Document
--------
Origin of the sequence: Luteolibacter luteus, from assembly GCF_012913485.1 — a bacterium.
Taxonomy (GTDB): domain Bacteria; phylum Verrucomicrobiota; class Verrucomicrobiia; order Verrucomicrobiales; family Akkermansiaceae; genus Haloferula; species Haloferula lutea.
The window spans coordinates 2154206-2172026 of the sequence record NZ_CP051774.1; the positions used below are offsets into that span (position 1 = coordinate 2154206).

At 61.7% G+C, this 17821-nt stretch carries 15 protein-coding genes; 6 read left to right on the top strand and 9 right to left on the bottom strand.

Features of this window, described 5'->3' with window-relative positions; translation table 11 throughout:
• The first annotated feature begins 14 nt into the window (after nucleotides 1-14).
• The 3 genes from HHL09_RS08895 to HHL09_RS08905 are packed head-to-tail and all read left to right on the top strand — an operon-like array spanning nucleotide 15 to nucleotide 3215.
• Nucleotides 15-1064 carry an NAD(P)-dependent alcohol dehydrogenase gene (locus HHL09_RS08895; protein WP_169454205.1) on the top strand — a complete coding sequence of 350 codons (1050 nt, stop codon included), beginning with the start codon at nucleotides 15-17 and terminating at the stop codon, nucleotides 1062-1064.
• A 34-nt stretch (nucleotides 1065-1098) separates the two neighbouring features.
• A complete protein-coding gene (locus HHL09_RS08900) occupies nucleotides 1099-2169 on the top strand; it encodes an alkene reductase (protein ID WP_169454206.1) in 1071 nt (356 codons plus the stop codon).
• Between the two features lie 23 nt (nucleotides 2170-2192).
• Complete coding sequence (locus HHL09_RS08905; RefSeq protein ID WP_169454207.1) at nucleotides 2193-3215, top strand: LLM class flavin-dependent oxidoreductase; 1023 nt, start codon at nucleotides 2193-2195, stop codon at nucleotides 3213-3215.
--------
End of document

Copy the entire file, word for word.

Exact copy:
Origin of the sequence: Luteolibacter luteus, from assembly GCF_012913485.1 — a bacterium.
Taxonomy (GTDB): domain Bacteria; phylum Verrucomicrobiota; class Verrucomicrobiia; order Verrucomicrobiales; family Akkermansiaceae; genus Haloferula; species Haloferula lutea.
The window spans coordinates 2154206-2172026 of the sequence record NZ_CP051774.1; the positions used below are offsets into that span (position 1 = coordinate 2154206).

At 61.7% G+C, this 17821-nt stretch carries 15 protein-coding genes; 6 read left to right on the top strand and 9 right to left on the bottom strand.

Features of this window, described 5'->3' with window-relative positions; translation table 11 throughout:
• The first annotated feature begins 14 nt into the window (after nucleotides 1-14).
• The 3 genes from HHL09_RS08895 to HHL09_RS08905 are packed head-to-tail and all read left to right on the top strand — an operon-like array spanning nucleotide 15 to nucleotide 3215.
• Nucleotides 15-1064 carry an NAD(P)-dependent alcohol dehydrogenase gene (locus HHL09_RS08895; protein WP_169454205.1) on the top strand — a complete coding sequence of 350 codons (1050 nt, stop codon included), beginning with the start codon at nucleotides 15-17 and terminating at the stop codon, nucleotides 1062-1064.
• A 34-nt stretch (nucleotides 1065-1098) separates the two neighbouring features.
• A complete protein-coding gene (locus HHL09_RS08900) occupies nucleotides 1099-2169 on the top strand; it encodes an alkene reductase (protein ID WP_169454206.1) in 1071 nt (356 codons plus the stop codon).
• Between the two features lie 23 nt (nucleotides 2170-2192).
• Complete coding sequence (locus HHL09_RS08905; RefSeq protein ID WP_169454207.1) at nucleotides 2193-3215, top strand: LLM class flavin-dependent oxidoreductase; 1023 nt, start codon at nucleotides 2193-2195, stop codon at nucleotides 3213-3215.